Pulp is a collection of tissue, nerves, and blood cells inside the center of a tooth. The pulp is what keeps the tooth alive. Decay and trauma can damage the pulp and, if left untreated, can progress into pulpal necrosis, or pulp death. If dead pulp is left in the tooth, the tooth can eventually completely die, and the only treatment option will be extraction.
There are a few ways your dentist can treat pulpal necrosis. Early treatment tends to be less severe, so visit your dentist regularly, as necrosis doesn't' always present with symptoms.
Root Canal Procedure
A root canal procedure for pulpal necrosis involves completely removing the pulp from its chamber. Your dentist will drill into the top of the tooth, scrape out all of the pulp, and then replace the pulp with a filling to seal the canal shut. Your tooth will then be covered with an artificial dental crown.
A root canal can prevent the necrosis from causing any further damage to the tooth. And the artificial crown can provide an extra layer of external protection. Without the pulp inside, the tooth is still essentially dead. But catching pulpal necrosis early can mean that the dentist doesn't have to actually remove that tooth.
An ancillary procedure to a root canal might be required if the infection that caused the pulp death came in through the root's apex. The apex is the far end of the root, which is difficult for a dentist to reach during a standard root canal procedure. Sealing off the apex means that the infection can't take hold in the base of the tooth and cause further damage.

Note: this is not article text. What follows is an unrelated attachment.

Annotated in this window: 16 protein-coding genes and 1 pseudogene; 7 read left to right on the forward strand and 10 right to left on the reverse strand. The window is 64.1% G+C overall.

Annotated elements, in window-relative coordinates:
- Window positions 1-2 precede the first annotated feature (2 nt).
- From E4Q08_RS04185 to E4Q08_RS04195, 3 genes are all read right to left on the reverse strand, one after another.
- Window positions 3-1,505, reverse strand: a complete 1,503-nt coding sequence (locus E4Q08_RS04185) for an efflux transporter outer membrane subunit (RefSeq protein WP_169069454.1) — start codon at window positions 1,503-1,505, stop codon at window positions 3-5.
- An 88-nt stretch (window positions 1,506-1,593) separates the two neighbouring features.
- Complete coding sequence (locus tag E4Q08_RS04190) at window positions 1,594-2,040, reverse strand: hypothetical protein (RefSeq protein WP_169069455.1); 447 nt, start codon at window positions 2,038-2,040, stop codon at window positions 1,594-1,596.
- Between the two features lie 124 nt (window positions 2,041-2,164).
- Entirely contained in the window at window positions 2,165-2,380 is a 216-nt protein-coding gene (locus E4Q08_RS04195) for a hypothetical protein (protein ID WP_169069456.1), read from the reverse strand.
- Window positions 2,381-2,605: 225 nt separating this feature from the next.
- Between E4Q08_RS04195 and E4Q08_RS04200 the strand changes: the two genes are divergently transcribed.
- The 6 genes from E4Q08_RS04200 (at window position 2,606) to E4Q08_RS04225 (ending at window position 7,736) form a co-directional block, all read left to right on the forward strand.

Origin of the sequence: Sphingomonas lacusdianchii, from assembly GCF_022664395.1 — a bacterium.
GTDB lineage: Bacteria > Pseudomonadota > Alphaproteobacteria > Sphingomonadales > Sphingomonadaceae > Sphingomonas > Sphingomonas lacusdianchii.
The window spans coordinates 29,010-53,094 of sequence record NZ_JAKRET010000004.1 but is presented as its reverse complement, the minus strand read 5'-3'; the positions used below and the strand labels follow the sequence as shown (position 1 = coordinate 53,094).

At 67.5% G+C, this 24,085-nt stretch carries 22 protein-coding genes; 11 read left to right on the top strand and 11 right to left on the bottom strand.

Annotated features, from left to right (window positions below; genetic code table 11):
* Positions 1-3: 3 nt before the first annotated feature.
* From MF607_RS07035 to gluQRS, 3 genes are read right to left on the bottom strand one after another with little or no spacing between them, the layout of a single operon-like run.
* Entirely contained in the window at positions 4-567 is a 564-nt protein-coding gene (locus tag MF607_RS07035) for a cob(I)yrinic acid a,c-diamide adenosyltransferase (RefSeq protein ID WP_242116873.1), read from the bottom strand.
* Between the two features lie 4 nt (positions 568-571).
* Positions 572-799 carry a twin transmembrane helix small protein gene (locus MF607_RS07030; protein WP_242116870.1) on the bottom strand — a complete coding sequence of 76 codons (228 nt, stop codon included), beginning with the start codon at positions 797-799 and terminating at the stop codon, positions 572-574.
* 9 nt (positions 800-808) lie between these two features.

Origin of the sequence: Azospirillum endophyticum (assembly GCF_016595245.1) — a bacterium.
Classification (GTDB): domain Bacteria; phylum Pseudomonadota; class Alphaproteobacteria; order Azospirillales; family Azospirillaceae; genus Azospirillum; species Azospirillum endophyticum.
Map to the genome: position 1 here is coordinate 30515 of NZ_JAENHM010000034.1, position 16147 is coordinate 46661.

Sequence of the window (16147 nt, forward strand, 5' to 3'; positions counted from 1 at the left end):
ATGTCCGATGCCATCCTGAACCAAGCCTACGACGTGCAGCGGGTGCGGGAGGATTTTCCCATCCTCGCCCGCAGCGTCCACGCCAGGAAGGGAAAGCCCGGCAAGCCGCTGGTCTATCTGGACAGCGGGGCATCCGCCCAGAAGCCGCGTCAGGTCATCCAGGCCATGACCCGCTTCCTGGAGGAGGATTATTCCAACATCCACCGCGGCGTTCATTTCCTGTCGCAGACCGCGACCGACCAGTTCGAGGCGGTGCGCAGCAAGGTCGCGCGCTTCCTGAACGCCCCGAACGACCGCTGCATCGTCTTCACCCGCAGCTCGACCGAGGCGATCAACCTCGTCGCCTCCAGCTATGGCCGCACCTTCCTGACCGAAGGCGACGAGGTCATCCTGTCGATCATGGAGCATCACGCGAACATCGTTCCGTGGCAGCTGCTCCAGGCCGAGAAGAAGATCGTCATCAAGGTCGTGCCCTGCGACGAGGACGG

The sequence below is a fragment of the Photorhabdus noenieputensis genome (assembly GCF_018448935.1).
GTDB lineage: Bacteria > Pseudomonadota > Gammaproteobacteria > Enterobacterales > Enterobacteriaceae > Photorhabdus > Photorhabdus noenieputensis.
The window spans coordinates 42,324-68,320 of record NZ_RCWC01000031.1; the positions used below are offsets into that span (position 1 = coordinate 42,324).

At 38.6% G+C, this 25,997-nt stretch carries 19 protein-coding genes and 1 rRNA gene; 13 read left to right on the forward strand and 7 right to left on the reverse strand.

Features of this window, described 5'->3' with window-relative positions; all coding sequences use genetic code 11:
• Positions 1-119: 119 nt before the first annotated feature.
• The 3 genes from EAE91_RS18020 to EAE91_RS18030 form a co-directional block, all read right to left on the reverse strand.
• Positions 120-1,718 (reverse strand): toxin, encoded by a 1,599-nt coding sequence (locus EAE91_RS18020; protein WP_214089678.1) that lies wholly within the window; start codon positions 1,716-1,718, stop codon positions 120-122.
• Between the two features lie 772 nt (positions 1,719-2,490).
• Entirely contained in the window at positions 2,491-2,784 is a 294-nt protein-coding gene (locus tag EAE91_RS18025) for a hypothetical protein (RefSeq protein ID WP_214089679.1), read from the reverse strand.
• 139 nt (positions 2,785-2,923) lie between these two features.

In these cases, pulp death is treated with a combination approach. The standard root canal is performed up to the point of filling the canal. Then, the dentist accesses the apex through the gums and jawbone to remove the apex and close off access to the root. The root canal is then filled and completed with a dental crown.
Extraction and Dental Replacement
Root canal treatments aren't always able to save a tooth suffering pulpal necrosis. If the dead pulp has already weakened the tooth substantially, your dentist might recommend extracting the tooth and fitting a dental replacement. There are a variety of dental replacement options, but choosing one before extraction ensures that the extraction spot isn't open long enough to cause bite issues.
For more information, contact an experienced dentist like Ann L Ortega DDS.